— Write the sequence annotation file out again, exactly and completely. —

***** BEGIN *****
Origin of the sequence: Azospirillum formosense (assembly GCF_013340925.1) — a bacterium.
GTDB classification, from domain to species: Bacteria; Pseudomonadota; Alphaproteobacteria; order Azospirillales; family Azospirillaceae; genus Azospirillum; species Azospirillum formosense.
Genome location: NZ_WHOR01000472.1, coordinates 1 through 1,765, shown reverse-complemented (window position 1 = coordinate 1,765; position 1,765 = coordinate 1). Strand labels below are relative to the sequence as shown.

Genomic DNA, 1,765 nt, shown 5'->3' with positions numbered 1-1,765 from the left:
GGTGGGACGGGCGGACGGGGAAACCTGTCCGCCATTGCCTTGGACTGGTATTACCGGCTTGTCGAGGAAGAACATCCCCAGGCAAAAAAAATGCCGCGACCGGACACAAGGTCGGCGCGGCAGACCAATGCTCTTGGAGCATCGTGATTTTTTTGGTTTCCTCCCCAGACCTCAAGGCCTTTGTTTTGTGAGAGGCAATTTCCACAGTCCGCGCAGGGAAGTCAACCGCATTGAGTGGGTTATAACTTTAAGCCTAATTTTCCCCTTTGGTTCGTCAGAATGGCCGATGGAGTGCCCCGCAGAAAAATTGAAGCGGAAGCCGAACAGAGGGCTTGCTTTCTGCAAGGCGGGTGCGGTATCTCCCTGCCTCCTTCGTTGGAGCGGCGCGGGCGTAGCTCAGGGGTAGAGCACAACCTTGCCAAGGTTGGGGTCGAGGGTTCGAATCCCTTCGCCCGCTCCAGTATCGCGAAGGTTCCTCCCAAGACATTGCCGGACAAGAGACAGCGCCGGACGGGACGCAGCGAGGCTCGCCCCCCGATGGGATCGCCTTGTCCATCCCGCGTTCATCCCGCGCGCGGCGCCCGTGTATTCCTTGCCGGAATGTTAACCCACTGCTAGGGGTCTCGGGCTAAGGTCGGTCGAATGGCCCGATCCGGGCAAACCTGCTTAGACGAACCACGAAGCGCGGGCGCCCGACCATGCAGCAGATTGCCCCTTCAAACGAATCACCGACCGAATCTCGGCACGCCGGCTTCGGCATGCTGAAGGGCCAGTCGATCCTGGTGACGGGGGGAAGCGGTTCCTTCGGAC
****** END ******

Origin of the sequence: Azospirillum formosense (assembly GCF_013340925.1) — a bacterium.
GTDB classification, from domain to species: Bacteria; Pseudomonadota; Alphaproteobacteria; order Azospirillales; family Azospirillaceae; genus Azospirillum; species Azospirillum formosense.
Genome location: NZ_WHOR01000472.1, coordinates 1 through 1,765, shown reverse-complemented (window position 1 = coordinate 1,765; position 1,765 = coordinate 1). Strand labels below are relative to the sequence as shown.

Genomic DNA, 1,765 nt, shown 5'->3' with positions numbered 1-1,765 from the left:
GGTGGGACGGGCGGACGGGGAAACCTGTCCGCCATTGCCTTGGACTGGTATTACCGGCTTGTCGAGGAAGAACATCCCCAGGCAAAAAAAATGCCGCGACCGGACACAAGGTCGGCGCGGCAGACCAATGCTCTTGGAGCATCGTGATTTTTTTGGTTTCCTCCCCAGACCTCAAGGCCTTTGTTTTGTGAGAGGCAATTTCCACAGTCCGCGCAGGGAAGTCAACCGCATTGAGTGGGTTATAACTTTAAGCCTAATTTTCCCCTTTGGTTCGTCAGAATGGCCGATGGAGTGCCCCGCAGAAAAATTGAAGCGGAAGCCGAACAGAGGGCTTGCTTTCTGCAAGGCGGGTGCGGTATCTCCCTGCCTCCTTCGTTGGAGCGGCGCGGGCGTAGCTCAGGGGTAGAGCACAACCTTGCCAAGGTTGGGGTCGAGGGTTCGAATCCCTTCGCCCGCTCCAGTATCGCGAAGGTTCCTCCCAAGACATTGCCGGACAAGAGACAGCGCCGGACGGGACGCAGCGAGGCTCGCCCCCCGATGGGATCGCCTTGTCCATCCCGCGTTCATCCCGCGCGCGGCGCCCGTGTATTCCTTGCCGGAATGTTAACCCACTGCTAGGGGTCTCGGGCTAAGGTCGGTCGAATGGCCCGATCCGGGCAAACCTGCTTAGACGAACCACGAAGCGCGGGCGCCCGACCATGCAGCAGATTGCCCCTTCAAACGAATCACCGACCGAATCTCGGCACGCCGGCTTCGGCATGCTGAAGGGCCAGTCGATCCTGGTGACGGGGGGAAGCGGTTCCTTCGGAC